The clitoris is amazing because there is no scientific reason for why it exists other than sexual stimulation. So, the chances of you having an orgasm increase, astronomically so, if the focus is put onto your clitoris, along with your erogenous zones. In fact, this is why a lot of medical and sex experts believe that there are (at least) 11 different types of orgasms a woman can have including a clitoral, anal, nipple, blended and vaginal one.

So, the first thing to keep in mind—and it truly can't be stated enough—is it's important to know the difference between an orgasm and a vaginal orgasm. If you've experienced many of the things that I've described, then there's still a good chance that you've had one before. However, it's the vaginal one that can give women a bit of trouble; around 70 percent of women, to be exact.

Why is that? A lot of medical and sex experts believe that, physically, it may be tied into the fact that the closer a woman's clitoris is to her vaginal opening, the easier it is for her to experience a vaginal orgasm. That makes sense if you think about the fact that it's our clit, not our vagina, that stimulates us the most. So basically, this means that probably the main reason why a lot of women don't have vaginal orgasms is due to how their body is naturally designed (if their clitoris is able to be directly stimulated during intercourse)—not because anything is necessarily "wrong" with them.

Yet what if you're one of those kinds of people who doesn't like being told "no", in any area and so, you're simply not content with accepting that maybe you should shift your focus on having orgasms period and not just a vaginal one? In walks my final point for today.

What Can You Do to Increase Your Chances of Experiencing a Vaginal Orgasm?

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I write about orgasms a lot. That's how much I dig 'em (check out "What Is A Super Orgasm & How Can I Have One?", "Want A More Intense Orgasm? These Tips Are Sure To Make You Cream", "10 Weird & Random Things That Can Prevent An Orgasm"). I really do think that striving for an orgasm period, should be the greater goal, but if you want to give having a vaginal orgasm a more intentional shot, here are five things that you can do.

Try some orgasmic meditation. Stress is the enemy of, just about everything. And the reality is that one of the main reasons why a lot of us have a hard time climaxing is because we have a really difficult time relaxing. If you can relate, something that can help is something that is known as orgasmic meditation. In short, it's when you and your partner practice a form of "mindful touching". You get quiet, you deep breathe and he intentionally focuses on stroking your clitoris as a form of an erotic build-up. Think of it as meditative edging. It's erotic AF while also extremely calming at the same time. You can read more about it by checking out "What Exactly Is 'Orgasmic Meditation'?".

Bring more foreplay into the mix. On average, men can climax within five minutes while it takes us somewhere between 15-20. A lot of that time has very little to do with the orgasm itself; it's all about getting to the excitement part that we talked about earlier. What helps that to happen is foreplay. One of the reasons why I wrote the articles, "9 Sex-Related Questions You & Your Partner Should Ask Each Other. Tonight.", "8 Men & 8 Women Told Me What They Wish Their Partner Would STOP Doing In Bed" and even "Are You Ready To Apply Your Love Language To Your Sex Life?" is because, if there's one thing that all of those posts have in common, it's driving home the point of how important communication is.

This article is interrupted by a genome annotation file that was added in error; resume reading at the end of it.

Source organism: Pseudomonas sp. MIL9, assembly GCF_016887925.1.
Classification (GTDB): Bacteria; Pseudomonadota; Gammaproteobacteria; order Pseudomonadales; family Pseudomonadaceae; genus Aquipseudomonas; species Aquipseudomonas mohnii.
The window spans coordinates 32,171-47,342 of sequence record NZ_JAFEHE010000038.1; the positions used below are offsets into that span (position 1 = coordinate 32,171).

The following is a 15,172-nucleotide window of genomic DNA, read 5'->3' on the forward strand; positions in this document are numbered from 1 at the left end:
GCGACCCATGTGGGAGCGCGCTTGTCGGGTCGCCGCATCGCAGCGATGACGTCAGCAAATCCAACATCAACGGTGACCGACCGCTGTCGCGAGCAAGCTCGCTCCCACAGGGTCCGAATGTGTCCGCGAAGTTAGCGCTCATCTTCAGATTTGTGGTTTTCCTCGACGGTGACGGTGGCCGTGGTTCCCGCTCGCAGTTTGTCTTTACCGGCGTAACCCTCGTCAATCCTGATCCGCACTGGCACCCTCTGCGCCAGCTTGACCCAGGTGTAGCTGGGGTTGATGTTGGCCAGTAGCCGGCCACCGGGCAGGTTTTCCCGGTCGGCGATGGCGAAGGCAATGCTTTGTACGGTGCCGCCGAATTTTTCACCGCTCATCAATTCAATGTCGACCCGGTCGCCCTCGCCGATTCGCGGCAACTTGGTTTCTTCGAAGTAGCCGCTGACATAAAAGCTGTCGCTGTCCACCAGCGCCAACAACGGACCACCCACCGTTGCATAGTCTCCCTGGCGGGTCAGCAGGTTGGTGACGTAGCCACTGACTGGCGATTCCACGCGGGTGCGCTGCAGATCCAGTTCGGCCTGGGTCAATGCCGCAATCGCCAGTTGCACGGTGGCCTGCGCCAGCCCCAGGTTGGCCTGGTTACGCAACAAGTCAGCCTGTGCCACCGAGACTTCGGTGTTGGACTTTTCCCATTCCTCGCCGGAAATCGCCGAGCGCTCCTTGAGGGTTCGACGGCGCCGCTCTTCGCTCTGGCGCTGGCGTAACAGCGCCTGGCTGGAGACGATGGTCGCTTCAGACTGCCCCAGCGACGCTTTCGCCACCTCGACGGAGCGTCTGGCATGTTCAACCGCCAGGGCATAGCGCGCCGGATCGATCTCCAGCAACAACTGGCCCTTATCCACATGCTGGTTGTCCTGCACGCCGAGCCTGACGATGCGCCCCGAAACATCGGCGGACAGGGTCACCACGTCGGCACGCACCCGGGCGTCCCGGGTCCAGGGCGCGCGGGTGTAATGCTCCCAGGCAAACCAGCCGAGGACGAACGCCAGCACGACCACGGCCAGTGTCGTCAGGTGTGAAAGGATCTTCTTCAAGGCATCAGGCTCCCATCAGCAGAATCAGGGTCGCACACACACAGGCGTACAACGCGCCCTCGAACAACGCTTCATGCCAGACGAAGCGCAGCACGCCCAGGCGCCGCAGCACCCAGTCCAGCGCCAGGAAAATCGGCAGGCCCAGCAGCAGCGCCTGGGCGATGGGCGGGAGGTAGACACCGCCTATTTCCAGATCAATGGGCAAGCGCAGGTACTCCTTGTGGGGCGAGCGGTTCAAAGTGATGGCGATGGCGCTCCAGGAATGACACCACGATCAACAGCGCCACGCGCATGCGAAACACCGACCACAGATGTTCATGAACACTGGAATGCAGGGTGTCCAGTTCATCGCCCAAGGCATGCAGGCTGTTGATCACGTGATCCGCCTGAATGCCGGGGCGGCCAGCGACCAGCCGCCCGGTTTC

Real talk, a lot of people aren't "sexually incompatible", so much as they are not being truly open and honest about their sexual wants and needs. Trust me, if the foreplay is on point, it is so much easier to have an orgasm—any kind but especially a vaginal one.

Get into the right/best positions. All sexual positions serve a purpose, but certain ones can accomplish certain goals quicker than others. When it comes to trying to have a vaginal orgasm, some of the positions that can help you to best achieve your goal include the reverse cowgirl (it's a great way for your partner's penis to stimulate your clitoris during penetration); being on your side (he can rub your clitoris during penetration); what I call the "cat position" (it's just like doggy style but you're on your stomach rather than on your knees; deeper penetration can happen that way); the chest bump (which is when you're in the missionary position but your arch your back while being thrusted; it angles your clitoris to touch his shaft) and, when your legs are over his shoulders (again…deeper penetration).

Have an emotional connection. If you go to your favorite search engine and you put "married sex is best" in the search field, you'll see quite a few links to articles on why sex is best when you're in a long-term and fully committed relationship. A big part of why is because you can fully trust your partner with your desires, your fantasies, your vulnerabilities, what has worked (and has not) worked in the past. Listen, you can have good mechanical sex with a whole lot of people. But even the most sexually active (or sexually cynical) person will vouch for the fact that when there's an emotional connection with the person you're "engaging with", sex really doesn't get much better than that—physically or otherwise.